The Coast Guard Helps
Light the Way for Mariners
By DAVID F. WINKLER
On Jan. 28, 1915, President Woodrow Wilson signed into law an act passed by Congress eight
days earlier that combined the Revenue Cutter Service,
which had been established on Aug. 4, 1790, and the
Life Saving Service, which had been created on June
18, 1878, to form the U.S. Coast Guard. In ensuing
years, the Coast Guard would absorb additional components of the nation’s marine safety infrastructure,
such as the Lighthouse Service (1939) and the Bureau
of Marine Inspection (1946).
Given the legacy of the Revenue Cutter Service during the late 18th and 19th centuries, the Coast Guard
rightfully zeros in on the date in 1790 that Congress
authorized the Treasury Department to construct 10
vessels to enforce customs laws as its institutional
However, with the incorporation of the Lighthouse
Service into the Coast Guard in 1939, the historical
roots of the organization actually extend back another
year to Aug. 7, 1789, when Congress placed the control of the new nation’s dozen colonial vintage lighthouses under the Treasury Department.
As the United States expanded during the 19th century, so did its coastline. According to the World
Resources Institute, the United States trails only
Canada in length of coastline.
However, because much of Canada’s shore fronts the
Arctic, it is the United States that leads the world with
more than 1,000 lighthouses constructed to warn
mariners away from dangerous shoals or guide them
into safe havens.
Seventy-six years after George Lakeworthy, the
nation’s first keeper, lit Boston Island Lighthouse in
1716, the first federally constructed lighthouse was lit
at Cape Henry, Va., at the mouth of Chesapeake Bay.
George Washington signed the construction contracts
and appointment letter for the first keeper for the
nation’s first public works project. Following the Gold
Rush and California statehood, the first West Coast
lighthouse opened in San Francisco Bay on Alcatraz
Island in 1854.
Most locations requiring lighthouses were not located within protected harbors near civilization. Wave-swept offshore rock outcroppings provided some of the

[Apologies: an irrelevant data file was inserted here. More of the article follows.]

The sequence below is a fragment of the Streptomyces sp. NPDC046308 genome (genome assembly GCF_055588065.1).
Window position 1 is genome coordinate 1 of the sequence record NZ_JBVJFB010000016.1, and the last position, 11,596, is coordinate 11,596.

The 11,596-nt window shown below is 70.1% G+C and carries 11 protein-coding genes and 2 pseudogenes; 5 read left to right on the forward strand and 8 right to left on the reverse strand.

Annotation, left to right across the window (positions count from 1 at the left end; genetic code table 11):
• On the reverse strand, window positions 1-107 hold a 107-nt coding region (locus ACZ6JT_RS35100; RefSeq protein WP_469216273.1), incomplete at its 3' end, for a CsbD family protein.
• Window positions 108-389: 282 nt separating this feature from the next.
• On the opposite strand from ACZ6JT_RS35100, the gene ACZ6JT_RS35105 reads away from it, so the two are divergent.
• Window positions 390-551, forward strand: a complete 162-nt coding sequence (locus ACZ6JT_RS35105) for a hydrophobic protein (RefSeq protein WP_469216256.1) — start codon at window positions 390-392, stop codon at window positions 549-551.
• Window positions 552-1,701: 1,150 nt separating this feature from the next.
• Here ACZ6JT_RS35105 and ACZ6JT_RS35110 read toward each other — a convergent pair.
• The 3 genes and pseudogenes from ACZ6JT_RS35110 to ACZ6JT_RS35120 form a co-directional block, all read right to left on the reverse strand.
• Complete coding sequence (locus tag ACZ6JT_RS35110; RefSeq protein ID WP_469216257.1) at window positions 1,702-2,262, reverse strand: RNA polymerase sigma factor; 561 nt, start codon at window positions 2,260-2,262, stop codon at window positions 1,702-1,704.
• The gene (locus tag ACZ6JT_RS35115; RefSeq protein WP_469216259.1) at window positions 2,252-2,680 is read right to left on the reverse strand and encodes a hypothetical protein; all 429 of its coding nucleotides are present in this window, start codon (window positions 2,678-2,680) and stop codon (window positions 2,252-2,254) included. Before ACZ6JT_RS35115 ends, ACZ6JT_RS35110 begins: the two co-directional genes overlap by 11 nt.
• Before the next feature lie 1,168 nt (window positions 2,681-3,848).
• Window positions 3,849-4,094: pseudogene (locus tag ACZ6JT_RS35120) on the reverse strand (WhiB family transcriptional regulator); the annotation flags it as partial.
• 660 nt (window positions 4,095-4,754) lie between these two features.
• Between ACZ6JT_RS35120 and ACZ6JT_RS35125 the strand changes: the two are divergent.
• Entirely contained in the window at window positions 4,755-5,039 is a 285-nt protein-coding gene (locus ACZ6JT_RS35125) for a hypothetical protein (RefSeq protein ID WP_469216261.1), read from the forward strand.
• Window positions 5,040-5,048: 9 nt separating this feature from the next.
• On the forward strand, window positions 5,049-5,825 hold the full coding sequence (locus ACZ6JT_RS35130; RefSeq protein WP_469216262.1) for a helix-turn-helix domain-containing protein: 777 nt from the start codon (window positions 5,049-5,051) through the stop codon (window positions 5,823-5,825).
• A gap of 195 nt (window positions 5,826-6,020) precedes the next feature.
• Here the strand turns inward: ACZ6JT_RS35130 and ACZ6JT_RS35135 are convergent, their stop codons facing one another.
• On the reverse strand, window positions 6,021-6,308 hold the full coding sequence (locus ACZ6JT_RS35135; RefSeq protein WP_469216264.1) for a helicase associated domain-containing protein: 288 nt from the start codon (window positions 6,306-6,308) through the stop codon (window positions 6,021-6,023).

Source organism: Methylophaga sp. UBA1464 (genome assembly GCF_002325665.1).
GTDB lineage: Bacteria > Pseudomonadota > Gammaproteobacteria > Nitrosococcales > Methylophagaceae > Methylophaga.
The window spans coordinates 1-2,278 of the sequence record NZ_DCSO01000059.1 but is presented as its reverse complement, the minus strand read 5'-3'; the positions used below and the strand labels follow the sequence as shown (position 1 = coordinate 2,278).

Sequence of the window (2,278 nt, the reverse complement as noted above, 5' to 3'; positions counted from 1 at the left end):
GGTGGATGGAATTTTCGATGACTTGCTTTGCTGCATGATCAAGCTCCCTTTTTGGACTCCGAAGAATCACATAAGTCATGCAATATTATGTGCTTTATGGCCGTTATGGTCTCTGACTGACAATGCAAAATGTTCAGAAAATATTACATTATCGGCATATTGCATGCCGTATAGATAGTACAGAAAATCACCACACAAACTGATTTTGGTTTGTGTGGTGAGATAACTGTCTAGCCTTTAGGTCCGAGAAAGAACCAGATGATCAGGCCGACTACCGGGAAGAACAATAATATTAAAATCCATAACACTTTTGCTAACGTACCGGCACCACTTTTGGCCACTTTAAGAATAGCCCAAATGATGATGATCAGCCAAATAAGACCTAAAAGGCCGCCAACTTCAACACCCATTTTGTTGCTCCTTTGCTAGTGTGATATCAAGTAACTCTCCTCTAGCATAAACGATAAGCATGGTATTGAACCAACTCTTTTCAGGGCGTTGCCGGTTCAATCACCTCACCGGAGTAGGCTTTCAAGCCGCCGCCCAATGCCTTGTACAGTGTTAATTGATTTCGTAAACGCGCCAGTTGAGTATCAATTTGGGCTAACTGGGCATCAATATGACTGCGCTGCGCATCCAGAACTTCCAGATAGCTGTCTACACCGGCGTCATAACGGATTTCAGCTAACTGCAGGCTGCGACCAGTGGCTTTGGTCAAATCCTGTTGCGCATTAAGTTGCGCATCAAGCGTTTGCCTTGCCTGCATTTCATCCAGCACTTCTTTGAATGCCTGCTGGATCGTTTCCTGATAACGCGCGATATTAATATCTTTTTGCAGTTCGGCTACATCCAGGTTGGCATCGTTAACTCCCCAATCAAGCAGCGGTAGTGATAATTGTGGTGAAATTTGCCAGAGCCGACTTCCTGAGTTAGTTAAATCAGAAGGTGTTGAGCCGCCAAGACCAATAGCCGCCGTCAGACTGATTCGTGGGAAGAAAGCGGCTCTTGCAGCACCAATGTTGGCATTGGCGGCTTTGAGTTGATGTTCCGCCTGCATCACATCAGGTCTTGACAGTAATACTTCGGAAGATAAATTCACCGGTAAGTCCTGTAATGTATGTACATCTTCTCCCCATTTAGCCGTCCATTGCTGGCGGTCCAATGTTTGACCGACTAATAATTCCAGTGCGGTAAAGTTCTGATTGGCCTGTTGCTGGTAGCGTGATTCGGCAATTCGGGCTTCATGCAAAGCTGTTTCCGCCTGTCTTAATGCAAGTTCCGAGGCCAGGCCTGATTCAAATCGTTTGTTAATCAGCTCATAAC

more dangerous engineering and construction challenges.
SEAPOWER / AUGUST 2013 46
For example, one mile off Cohasset, Mass., astride
the entrance to Boston harbor, a granite outcrop
named Minot’s Ledge represented a serious hazard to
navigation. Between 1832 and 1841, the rocks claimed
40 vessels with serious loss of life.
An initial lighthouse built atop of iron poles was swept
away in 1851. Eventually, the remains of that structure
would be replaced by a 114-foot-tall masonry tower that
took five years to build. At first, workers could only work
at low tide on the calmest days as the initial interlocking
granite blocks were put into place. In 1860, the new light
was lit and this beacon remains in place 153 years later.
The wreck of SS City of Rio de Janeiro in 1901 off San
Francisco with a loss of 128 lives led to the construction of a tower atop of Mile Rocks located off the
Golden Gate. With workers initially climbing off small
boats onto a seaweed- and barnacle-covered rock, a
1,500-ton concrete and steel foundation was laid for a
wedding-cake-style steel tower.
Getting to and from the tower proved to be one of
the toughest commutes in America. Small craft maneuvered in 15-foot swells under a rope ladder that hung
from a boom that extended out from the tower. In
1966, the top layers of the wedding cake were removed
for a helicopter pad and the light was automated.
While America’s network of beacons no doubt saved
innumerable lives, the operation of them also cost the
lives of many fine public servants starting with
Lakeworthy, who drowned in 1718 when a boat taking
him ashore from Boston Island Lighthouse capsized.
The storm that took down the original Minot’s Ledge
Lighthouse also claimed the lives of its two keepers.
Seas were not the only danger keepers faced. As recently as 1983, keepers at the Cape Saint Elias Lighthouse in
Alaska were chased by bears.
Although, automation gradually eliminated the
need for keepers, the requirement to maintain these
beacons does come with dangers. It’s one of the many
types of risks taken daily by the men and women serving in the Coast Guard. ■
Source: Ralph E. Eshelman, Ph.D. “Beacons,” The Coast Guard,
Tom Beard, ed. Foundation for Coast Guard History (2004).
Dr. David F. Winkler is a historian for the Naval Historical